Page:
DO YOU REALLY THINK THAT GOD HAS PUNISHED YOU AND US?
Jody—Page 3 Candace Cole-McCrea
WHY ARE OUR LIVES SEEN AS WORSE THAN DEATH…WHY DO YOU THINK WE ARE BETTER OFF DEAD?
WHY WOULD YOU EVEN THINK THAT YOU ARE GOOD AND FULL OF TRUTH WHEN YOU USE YOUR HEARTS AND MINDS TO DEGRADE OTHERS?
I wanted to know but I did not ask. I never asked. I rarely spoke. I had learned. They didn’t know so very much, these people who thought they did, and they could not answer me. They did not know. They just were sure they did know. They would be angry if I asked. I had learned. Do not ask!
But Jody changed my life. I vowed that morning at age eleven that I would grow up and speak…I vowed that early morning when I first awakened and saw Jody’s crib empty. They had taken her away to a new facility while I slept. I cried inside and, for the first time in so, so many years, I cried outside and while I cried, outside, I SCREAMED on the inside. Alone, not calling attention to myself so as not to bother or upset anyone, I screamed inside:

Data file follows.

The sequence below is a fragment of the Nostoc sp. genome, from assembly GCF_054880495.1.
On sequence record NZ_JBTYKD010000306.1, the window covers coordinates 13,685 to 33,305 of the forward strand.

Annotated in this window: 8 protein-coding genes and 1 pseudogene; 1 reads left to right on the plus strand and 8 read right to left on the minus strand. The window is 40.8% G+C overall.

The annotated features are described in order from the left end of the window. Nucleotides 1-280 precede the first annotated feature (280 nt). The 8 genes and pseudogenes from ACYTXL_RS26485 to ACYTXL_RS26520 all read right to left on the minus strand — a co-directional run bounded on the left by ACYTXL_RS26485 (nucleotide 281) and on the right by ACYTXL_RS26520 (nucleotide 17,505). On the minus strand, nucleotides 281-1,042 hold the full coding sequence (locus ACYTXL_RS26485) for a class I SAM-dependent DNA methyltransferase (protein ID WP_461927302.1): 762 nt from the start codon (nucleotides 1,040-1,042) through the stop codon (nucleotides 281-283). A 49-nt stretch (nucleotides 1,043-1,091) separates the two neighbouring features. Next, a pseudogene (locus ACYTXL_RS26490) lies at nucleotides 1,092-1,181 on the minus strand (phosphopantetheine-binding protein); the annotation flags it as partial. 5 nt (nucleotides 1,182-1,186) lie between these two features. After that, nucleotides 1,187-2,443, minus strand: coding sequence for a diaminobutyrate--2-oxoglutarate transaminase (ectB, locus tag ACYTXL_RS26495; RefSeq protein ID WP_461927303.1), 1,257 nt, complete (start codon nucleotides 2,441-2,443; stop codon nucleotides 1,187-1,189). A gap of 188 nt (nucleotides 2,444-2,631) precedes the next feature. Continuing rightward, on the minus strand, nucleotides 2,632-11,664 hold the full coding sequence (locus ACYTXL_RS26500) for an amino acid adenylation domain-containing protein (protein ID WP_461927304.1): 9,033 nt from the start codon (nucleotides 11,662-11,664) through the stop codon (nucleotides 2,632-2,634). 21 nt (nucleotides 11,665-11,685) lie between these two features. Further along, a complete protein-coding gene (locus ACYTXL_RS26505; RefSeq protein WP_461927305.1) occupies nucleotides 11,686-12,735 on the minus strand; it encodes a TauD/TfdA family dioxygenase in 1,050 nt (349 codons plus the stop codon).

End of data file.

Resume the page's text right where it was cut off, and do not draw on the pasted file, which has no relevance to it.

THIS HAS TO STOP…SOMEONE HAS TO STOP THEM. SOMEONE HAS TO TELL THEM…SOMEONE HAS TO TELL THEM THAT THERE ARE REAL PEOPLE INSIDE OF BROKEN BODIES…INSIDE OF BROKEN MINDS…INSIDE OF BROKEN HEARTS…INSIDE OF BROKEN SOULS…THERE ARE REAL PEOPLE INSIDE…GOD MADE US TOO…WE ARE HIS CHILDREN TOO…
SOMEONE HAS TO TELL THEM…THAT IT IS NEVER SMART OR RIGHT OR INTELLIGENT TO SAY OR DO WHAT HARMS OR DEHUMANIZES ANOTHER…THIS IS NEVER WISDOM OR TRUTH, NEITHER SCIENTIFIC NOR SPIRITUALLY. THIS HAS TO STOP. WE NEED TO LOVE AND SUPPORT EACH OTHER. THIS HAS TO STOP…ALL OVER THE WORLD, CONDEMNATION BY WHATEVER “HOLIER THAN THOU” NAME IT IS CALLED, IT HAS TO STOP.